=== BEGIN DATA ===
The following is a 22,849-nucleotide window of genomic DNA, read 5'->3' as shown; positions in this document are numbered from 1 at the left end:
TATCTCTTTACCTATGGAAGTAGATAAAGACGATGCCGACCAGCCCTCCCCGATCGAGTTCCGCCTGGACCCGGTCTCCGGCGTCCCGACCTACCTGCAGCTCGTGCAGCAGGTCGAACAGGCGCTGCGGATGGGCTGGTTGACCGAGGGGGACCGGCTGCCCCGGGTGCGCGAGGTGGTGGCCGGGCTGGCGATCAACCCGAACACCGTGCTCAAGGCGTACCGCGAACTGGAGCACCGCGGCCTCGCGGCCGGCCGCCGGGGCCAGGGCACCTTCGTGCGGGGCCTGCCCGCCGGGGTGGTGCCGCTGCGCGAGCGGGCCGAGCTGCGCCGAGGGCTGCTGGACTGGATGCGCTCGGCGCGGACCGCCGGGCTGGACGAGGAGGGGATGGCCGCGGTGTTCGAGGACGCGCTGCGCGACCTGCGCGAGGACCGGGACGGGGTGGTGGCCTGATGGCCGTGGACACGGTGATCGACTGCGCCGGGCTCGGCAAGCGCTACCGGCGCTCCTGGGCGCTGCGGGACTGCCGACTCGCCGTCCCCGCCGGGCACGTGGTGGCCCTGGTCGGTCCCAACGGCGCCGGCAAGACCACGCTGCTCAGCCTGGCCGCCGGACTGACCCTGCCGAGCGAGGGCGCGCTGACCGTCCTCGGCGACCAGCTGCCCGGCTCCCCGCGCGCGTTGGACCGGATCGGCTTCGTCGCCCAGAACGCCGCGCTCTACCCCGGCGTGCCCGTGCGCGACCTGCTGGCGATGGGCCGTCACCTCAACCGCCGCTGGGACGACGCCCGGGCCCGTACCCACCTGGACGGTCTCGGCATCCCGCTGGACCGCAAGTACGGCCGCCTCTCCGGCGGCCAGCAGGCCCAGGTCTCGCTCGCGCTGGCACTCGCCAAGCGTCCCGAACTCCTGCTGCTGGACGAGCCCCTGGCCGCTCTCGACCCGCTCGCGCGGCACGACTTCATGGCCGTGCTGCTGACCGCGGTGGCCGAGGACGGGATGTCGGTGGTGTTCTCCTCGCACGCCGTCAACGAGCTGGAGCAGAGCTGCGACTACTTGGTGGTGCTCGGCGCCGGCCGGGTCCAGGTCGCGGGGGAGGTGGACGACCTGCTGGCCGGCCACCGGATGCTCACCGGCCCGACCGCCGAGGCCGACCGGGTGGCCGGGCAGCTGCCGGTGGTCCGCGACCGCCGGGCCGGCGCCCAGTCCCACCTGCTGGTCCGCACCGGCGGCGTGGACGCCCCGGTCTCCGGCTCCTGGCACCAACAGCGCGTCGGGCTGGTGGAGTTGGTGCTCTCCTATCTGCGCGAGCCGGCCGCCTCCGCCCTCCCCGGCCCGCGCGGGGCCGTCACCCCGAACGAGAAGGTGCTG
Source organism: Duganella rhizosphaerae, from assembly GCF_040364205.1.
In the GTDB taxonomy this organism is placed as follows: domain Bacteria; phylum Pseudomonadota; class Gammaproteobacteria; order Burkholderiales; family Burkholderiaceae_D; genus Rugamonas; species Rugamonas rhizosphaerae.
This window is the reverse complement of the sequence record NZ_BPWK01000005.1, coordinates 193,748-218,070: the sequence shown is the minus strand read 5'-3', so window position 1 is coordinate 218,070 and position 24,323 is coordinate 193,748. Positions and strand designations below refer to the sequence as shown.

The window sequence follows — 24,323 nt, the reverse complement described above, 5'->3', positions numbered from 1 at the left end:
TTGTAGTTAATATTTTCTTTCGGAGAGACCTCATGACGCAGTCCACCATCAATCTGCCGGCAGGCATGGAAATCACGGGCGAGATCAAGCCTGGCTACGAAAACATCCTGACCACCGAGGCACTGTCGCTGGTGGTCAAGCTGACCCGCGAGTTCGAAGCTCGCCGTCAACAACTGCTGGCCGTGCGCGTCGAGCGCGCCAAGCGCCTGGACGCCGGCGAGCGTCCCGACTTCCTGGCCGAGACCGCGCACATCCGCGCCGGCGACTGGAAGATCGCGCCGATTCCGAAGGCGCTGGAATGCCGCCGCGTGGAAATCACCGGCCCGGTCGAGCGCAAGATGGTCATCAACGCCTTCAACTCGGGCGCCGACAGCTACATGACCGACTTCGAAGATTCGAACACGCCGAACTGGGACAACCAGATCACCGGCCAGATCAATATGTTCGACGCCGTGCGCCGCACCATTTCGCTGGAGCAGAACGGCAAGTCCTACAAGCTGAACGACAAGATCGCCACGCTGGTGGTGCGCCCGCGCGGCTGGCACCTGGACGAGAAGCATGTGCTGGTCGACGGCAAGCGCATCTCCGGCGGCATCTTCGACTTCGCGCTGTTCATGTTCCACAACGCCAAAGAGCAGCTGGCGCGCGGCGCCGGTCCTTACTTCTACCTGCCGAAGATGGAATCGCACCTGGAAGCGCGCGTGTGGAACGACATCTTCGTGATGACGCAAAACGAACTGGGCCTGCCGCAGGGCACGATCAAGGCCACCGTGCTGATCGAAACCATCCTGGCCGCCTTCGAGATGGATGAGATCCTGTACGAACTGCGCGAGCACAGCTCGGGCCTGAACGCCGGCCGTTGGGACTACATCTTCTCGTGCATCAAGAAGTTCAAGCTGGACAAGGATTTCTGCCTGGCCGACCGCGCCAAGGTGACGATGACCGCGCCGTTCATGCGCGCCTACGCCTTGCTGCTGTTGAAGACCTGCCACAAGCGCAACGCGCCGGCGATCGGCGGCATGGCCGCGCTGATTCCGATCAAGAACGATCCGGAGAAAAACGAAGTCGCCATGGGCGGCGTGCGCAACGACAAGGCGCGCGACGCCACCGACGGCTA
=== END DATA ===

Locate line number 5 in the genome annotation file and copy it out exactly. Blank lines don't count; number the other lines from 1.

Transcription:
This window is the reverse complement of the sequence record NZ_BPWK01000005.1, coordinates 193,748-218,070: the sequence shown is the minus strand read 5'-3', so window position 1 is coordinate 218,070 and position 24,323 is coordinate 193,748. Positions and strand designations below refer to the sequence as shown.